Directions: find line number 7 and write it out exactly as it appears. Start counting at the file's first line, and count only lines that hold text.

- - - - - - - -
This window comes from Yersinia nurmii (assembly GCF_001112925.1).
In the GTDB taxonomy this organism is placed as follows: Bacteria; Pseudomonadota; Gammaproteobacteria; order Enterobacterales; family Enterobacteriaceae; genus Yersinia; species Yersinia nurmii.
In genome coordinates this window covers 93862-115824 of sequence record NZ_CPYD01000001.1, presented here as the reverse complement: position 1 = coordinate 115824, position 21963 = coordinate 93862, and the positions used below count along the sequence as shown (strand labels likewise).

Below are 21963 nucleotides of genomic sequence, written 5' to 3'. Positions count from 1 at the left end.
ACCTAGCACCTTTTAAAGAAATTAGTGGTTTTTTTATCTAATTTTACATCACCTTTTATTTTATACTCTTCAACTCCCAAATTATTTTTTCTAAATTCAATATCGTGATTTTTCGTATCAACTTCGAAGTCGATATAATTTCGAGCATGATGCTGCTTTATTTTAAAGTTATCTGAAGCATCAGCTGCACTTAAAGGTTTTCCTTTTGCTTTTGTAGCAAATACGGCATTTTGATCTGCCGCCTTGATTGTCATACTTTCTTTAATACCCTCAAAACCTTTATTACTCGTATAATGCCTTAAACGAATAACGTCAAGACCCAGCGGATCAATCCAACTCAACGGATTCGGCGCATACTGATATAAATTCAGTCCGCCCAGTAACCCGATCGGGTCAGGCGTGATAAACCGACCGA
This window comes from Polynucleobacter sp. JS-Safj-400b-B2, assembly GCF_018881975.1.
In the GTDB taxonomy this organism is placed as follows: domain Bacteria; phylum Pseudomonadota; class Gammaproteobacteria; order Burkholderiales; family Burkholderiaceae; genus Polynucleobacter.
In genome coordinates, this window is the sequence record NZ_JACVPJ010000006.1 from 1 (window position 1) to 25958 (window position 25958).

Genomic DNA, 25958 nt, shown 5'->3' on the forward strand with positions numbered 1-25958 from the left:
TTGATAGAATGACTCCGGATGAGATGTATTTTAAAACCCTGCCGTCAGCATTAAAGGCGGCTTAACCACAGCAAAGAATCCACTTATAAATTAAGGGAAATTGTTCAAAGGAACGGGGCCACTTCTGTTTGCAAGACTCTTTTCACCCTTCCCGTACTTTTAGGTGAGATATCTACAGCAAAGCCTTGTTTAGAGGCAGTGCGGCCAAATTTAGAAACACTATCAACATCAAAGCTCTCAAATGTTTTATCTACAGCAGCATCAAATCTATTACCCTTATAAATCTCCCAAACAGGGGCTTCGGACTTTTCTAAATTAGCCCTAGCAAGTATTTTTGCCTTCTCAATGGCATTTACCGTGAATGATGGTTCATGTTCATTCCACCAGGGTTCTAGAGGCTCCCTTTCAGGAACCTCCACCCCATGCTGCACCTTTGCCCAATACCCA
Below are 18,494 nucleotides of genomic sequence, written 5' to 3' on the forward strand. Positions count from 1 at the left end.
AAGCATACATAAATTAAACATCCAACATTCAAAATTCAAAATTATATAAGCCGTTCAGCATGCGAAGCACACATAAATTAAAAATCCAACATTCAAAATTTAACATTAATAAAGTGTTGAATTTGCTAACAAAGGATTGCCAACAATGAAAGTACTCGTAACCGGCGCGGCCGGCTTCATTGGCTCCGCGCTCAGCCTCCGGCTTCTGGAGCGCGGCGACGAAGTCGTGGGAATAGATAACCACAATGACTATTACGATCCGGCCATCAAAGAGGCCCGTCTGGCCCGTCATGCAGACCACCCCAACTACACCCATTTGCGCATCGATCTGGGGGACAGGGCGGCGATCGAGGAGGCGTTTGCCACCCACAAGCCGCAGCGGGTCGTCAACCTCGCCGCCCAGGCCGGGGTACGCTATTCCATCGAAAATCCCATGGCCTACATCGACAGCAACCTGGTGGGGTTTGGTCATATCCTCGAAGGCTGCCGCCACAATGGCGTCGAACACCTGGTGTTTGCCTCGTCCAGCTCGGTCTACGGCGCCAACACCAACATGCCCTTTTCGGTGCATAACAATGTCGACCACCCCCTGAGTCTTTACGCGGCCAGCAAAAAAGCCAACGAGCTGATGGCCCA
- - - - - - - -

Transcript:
In the GTDB taxonomy this organism is placed as follows: domain Bacteria; phylum Pseudomonadota; class Gammaproteobacteria; order Burkholderiales; family Burkholderiaceae; genus Polynucleobacter.